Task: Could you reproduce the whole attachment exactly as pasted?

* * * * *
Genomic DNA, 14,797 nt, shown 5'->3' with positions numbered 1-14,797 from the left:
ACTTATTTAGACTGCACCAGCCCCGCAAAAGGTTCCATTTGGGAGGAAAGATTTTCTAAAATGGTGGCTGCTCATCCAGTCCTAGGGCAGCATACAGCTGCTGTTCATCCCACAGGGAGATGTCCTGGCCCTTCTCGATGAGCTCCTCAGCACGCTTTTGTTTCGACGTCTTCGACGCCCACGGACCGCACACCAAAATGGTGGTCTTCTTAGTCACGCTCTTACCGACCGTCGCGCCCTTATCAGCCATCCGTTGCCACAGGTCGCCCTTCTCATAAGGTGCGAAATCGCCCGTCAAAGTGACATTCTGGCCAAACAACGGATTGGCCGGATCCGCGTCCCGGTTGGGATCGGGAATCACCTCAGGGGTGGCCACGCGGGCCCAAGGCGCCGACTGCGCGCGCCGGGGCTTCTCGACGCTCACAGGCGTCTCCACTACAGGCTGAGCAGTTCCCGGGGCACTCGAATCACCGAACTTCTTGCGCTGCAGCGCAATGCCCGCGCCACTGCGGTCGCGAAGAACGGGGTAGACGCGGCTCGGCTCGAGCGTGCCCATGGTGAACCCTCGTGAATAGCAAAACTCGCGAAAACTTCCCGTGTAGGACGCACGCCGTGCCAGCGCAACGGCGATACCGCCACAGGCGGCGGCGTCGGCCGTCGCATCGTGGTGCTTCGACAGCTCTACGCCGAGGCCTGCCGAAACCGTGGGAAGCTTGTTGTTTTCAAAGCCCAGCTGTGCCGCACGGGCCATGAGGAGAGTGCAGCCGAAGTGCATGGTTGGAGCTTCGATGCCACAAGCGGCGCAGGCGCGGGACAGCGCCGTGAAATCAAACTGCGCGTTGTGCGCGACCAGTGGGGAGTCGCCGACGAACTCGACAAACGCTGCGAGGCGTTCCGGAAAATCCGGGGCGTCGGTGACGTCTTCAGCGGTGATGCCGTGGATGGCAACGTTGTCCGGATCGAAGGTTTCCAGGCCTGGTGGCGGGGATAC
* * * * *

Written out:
Genomic DNA, 14,797 nt, shown 5'->3' with positions numbered 1-14,797 from the left:
ACTTATTTAGACTGCACCAGCCCCGCAAAAGGTTCCATTTGGGAGGAAAGATTTTCTAAAATGGTGGCTGCTCATCCAGTCCTAGGGCAGCATACAGCTGCTGTTCATCCCACAGGGAGATGTCCTGGCCCTTCTCGATGAGCTCCTCAGCACGCTTTTGTTTCGACGTCTTCGACGCCCACGGACCGCACACCAAAATGGTGGTCTTCTTAGTCACGCTCTTACCGACCGTCGCGCCCTTATCAGCCATCCGTTGCCACAGGTCGCCCTTCTCATAAGGTGCGAAATCGCCCGTCAAAGTGACATTCTGGCCAAACAACGGATTGGCCGGATCCGCGTCCCGGTTGGGATCGGGAATCACCTCAGGGGTGGCCACGCGGGCCCAAGGCGCCGACTGCGCGCGCCGGGGCTTCTCGACGCTCACAGGCGTCTCCACTACAGGCTGAGCAGTTCCCGGGGCACTCGAATCACCGAACTTCTTGCGCTGCAGCGCAATGCCCGCGCCACTGCGGTCGCGAAGAACGGGGTAGACGCGGCTCGGCTCGAGCGTGCCCATGGTGAACCCTCGTGAATAGCAAAACTCGCGAAAACTTCCCGTGTAGGACGCACGCCGTGCCAGCGCAACGGCGATACCGCCACAGGCGGCGGCGTCGGCCGTCGCATCGTGGTGCTTCGACAGCTCTACGCCGAGGCCTGCCGAAACCGTGGGAAGCTTGTTGTTTTCAAAGCCCAGCTGTGCCGCACGGGCCATGAGGAGAGTGCAGCCGAAGTGCATGGTTGGAGCTTCGATGCCACAAGCGGCGCAGGCGCGGGACAGCGCCGTGAAATCAAACTGCGCGTTGTGCGCGACCAGTGGGGAGTCGCCGACGAACTCGACAAACGCTGCGAGGCGTTCCGGAAAATCCGGGGCGTCGGTGACGTCTTCAGCGGTGATGCCGTGGATGGCAACGTTGTCCGGATCGAAGGTTTCCAGGCCTGGTGGCGGGGATAC